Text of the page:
In our own community, there have been specific concerns about the perpetuation of stereotypes and tropes that further marginalize and target Jewish people. This honestly breaks my heart as I know firsthand how damaging this can be to our ability to listen to each other. It is clear that there are people not affiliated with Mount Holyoke that are seeking to further deride members of our campus community. We know that bias in all of its forms leads to the perpetuation of violence and further divisiveness that creates continued harmful interactions in our community. I am grateful for the space afforded to me and others by our Jewish students and reflect deeply on how hard our Jewish students have worked to explore difficult dialogues around important issues both within their own diverse community and in solidarity with others. 

The challenges we collectively face are white nationalism and white supremacy. I urge each of us to find places for solidarity, healing, in-depth education and opportunities for reflection as Ida B. Wells-Barnett pushed us to “turn the light of truth upon” these wrongs. I wanted to share with you additional programs, action steps and events that are embedded in the plan. The Office of Diversity, Equity and Inclusion is committed to acknowledging, healing, reconciling and restoring relationships and I will do my part to provide further clarity on the vision going forward. 

We want to be clear about efforts that we will take to challenge all forms of oppression including anti-Black racism, Islamophobia and anti-Semitism and to remind you that we see this work as intersectional and inclusive of a wide range of issues related to ability, gender, sexuality and much more: 

  • The Anti-Racism Action Plan is an intentional effort to acknowledge the past harm experienced by BIPOC community members, and to go yet further in working broadly toward the anti-racist policies and practices that will eradicate racial and ethnic hierarchies. It is meant to be intersectional and inclusive.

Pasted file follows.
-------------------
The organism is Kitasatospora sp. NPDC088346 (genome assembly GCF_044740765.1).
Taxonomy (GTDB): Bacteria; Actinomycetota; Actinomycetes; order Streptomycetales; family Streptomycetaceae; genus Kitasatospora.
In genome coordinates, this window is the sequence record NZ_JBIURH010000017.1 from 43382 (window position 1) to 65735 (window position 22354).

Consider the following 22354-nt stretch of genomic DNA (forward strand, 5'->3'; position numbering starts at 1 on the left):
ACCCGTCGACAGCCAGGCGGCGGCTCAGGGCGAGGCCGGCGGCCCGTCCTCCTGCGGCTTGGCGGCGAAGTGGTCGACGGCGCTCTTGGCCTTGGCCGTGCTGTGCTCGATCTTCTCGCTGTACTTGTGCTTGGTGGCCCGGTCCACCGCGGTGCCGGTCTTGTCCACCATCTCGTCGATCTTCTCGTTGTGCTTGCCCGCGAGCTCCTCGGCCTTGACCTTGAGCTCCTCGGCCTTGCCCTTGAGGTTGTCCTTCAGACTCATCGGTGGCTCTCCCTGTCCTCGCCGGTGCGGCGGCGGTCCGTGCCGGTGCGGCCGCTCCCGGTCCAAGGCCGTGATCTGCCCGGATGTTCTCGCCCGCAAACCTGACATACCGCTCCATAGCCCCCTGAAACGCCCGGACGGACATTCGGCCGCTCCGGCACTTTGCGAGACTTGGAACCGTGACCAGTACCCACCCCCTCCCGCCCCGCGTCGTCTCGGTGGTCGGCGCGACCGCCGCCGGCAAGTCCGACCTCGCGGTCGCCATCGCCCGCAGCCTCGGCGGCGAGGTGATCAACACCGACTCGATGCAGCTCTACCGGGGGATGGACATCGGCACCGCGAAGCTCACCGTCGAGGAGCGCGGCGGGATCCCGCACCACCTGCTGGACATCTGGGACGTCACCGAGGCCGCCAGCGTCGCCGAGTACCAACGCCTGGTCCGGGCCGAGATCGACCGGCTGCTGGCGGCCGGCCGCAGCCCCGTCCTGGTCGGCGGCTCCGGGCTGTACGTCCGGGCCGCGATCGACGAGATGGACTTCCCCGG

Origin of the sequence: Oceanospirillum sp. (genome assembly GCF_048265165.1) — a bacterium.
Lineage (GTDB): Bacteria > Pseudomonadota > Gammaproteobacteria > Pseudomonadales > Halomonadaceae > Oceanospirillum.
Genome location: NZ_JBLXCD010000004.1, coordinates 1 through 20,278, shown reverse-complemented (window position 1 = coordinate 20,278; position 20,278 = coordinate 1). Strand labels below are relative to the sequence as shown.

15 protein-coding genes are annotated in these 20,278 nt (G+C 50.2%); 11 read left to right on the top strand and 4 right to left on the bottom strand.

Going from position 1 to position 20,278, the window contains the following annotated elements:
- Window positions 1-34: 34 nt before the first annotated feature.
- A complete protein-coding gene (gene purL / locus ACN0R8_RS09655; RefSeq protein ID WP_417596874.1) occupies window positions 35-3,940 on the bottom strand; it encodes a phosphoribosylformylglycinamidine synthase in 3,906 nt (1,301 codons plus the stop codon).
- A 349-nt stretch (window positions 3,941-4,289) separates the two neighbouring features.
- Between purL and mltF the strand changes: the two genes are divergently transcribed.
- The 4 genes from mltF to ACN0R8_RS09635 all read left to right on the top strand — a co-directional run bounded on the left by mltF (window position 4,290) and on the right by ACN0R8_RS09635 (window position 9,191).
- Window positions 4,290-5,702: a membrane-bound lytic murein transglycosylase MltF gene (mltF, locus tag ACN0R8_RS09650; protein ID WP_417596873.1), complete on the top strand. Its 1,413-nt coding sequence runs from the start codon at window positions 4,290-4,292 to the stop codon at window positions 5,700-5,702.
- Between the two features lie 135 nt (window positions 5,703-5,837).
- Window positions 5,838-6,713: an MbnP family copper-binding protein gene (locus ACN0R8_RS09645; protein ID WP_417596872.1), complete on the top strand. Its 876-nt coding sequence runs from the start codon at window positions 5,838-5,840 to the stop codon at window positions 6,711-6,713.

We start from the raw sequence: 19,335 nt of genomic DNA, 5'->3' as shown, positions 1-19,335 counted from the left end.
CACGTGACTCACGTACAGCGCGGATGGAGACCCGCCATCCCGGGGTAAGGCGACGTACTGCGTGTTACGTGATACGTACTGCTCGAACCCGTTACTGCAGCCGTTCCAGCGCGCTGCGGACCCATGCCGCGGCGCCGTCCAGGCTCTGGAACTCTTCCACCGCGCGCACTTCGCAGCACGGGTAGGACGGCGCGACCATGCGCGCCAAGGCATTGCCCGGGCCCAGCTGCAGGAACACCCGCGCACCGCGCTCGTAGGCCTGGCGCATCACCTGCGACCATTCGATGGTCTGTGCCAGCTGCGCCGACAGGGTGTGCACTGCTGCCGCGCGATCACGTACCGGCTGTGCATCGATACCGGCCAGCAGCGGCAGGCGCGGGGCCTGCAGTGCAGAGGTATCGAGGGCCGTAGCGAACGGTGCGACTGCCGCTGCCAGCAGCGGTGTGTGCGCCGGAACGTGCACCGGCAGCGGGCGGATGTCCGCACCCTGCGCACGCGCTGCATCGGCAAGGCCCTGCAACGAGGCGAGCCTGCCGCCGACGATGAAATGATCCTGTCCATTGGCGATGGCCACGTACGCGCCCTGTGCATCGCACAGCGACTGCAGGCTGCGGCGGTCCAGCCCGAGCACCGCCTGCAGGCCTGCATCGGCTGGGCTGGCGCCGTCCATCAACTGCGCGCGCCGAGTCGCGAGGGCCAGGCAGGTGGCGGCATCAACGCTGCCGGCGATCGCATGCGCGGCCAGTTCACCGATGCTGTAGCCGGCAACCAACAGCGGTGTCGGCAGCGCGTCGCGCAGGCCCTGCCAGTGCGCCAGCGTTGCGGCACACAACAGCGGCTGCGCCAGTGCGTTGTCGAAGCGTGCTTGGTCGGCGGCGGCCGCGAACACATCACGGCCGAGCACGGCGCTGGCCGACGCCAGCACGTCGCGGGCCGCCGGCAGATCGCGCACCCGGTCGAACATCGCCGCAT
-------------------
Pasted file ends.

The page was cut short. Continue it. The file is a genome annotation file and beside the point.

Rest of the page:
• A number of BIPOC scholars will join us this fall as lecturers, presenters and to provide training and workshops for faculty and staff particularly to improve the experiences of BIPOC community members who practice a wide variety of faiths, including Islam and Judaism which are specifically targeted in racist tropes.
  • A part of the plan is to examine and acknowledge the College’s history around a host of issues related to BIPOC people, and that also includes an understanding of the College’s engagement with and attitudes towards the Jewish community, and the Jewish experience at Mount Holyoke. 
  • Along with the many programs challenging anti-Black racism, the College will build upon work we’ve started and host a teach-in focused on combating anti-Semitism, with a specific focus on building stronger allyship with the Jewish community adding to the incredible work facilitated last spring by the Division of Student Life on the history of bridge building in Black and Jewish relations. 
  • We will continue to invite speakers who educate us about the rise of white nationalism, the proliferation of anti-Semitic discourse online, the specific attacks on Jewish and Muslim people in our work to illuminate the need for allyship in these areas. 
  • The College will continue to examine how Christian normativity has created a hierarchy in its systems, and will address policies and practices that perpetuate this norm. 
  • The College leadership will provide more opportunities for community members to engage with each other, with a focus on the experiences of marginalized religious communities, directly addressing incidents of Islamophobia, anti-Semitism and xenophobia whenever they arise and ensuring that faculty and staff are equipped to respond to these incidents in the classroom and in co-curricular experiences.

I remain honored to be in service to you in the work of diversity, equity and inclusion. I am so hopeful for what we can continue to co-create together. I hope you join me in sending our best wishes for a sweet and happy new year to every member of the Jewish community as High Holy Days begins tomorrow with the observance of Rosh Hashanah. 

In solidarity, 

 

Kijua Sanders-McMurtry
Vice President for Equity and Inclusion
Chief Diversity Officer